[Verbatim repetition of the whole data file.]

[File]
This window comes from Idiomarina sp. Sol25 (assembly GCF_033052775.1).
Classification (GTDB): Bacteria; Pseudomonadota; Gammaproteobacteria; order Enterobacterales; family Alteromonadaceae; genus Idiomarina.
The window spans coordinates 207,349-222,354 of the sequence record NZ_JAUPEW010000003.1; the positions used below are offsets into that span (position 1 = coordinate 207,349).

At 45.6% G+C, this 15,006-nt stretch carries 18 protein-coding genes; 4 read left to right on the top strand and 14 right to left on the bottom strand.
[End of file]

This window comes from Idiomarina sp. Sol25 (assembly GCF_033052775.1).
Classification (GTDB): Bacteria; Pseudomonadota; Gammaproteobacteria; order Enterobacterales; family Alteromonadaceae; genus Idiomarina.
The window spans coordinates 207,349-222,354 of the sequence record NZ_JAUPEW010000003.1; the positions used below are offsets into that span (position 1 = coordinate 207,349).

At 45.6% G+C, this 15,006-nt stretch carries 18 protein-coding genes; 4 read left to right on the top strand and 14 right to left on the bottom strand.